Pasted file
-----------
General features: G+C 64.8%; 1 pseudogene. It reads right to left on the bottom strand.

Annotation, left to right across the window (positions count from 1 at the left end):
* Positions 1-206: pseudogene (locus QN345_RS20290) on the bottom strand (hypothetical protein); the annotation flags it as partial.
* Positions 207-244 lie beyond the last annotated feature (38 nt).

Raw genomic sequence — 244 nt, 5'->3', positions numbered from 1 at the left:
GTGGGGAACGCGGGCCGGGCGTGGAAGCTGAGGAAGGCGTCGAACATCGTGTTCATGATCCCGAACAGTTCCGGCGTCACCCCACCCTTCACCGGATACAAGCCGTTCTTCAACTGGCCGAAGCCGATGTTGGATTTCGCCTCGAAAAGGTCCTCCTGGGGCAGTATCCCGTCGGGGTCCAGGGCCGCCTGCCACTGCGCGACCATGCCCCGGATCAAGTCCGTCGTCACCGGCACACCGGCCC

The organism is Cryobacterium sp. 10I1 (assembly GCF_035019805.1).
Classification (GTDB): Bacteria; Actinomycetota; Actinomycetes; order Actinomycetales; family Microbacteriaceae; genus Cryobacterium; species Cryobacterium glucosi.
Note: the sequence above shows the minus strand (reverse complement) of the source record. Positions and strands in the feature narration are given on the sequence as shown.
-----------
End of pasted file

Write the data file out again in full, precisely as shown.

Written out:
General features: G+C 64.8%; 1 pseudogene. It reads right to left on the bottom strand.

Annotation, left to right across the window (positions count from 1 at the left end):
* Positions 1-206: pseudogene (locus QN345_RS20290) on the bottom strand (hypothetical protein); the annotation flags it as partial.
* Positions 207-244 lie beyond the last annotated feature (38 nt).

Raw genomic sequence — 244 nt, 5'->3', positions numbered from 1 at the left:
GTGGGGAACGCGGGCCGGGCGTGGAAGCTGAGGAAGGCGTCGAACATCGTGTTCATGATCCCGAACAGTTCCGGCGTCACCCCACCCTTCACCGGATACAAGCCGTTCTTCAACTGGCCGAAGCCGATGTTGGATTTCGCCTCGAAAAGGTCCTCCTGGGGCAGTATCCCGTCGGGGTCCAGGGCCGCCTGCCACTGCGCGACCATGCCCCGGATCAAGTCCGTCGTCACCGGCACACCGGCCC

The organism is Cryobacterium sp. 10I1 (assembly GCF_035019805.1).
Classification (GTDB): Bacteria; Actinomycetota; Actinomycetes; order Actinomycetales; family Microbacteriaceae; genus Cryobacterium; species Cryobacterium glucosi.
Note: the sequence above shows the minus strand (reverse complement) of the source record. Positions and strands in the feature narration are given on the sequence as shown.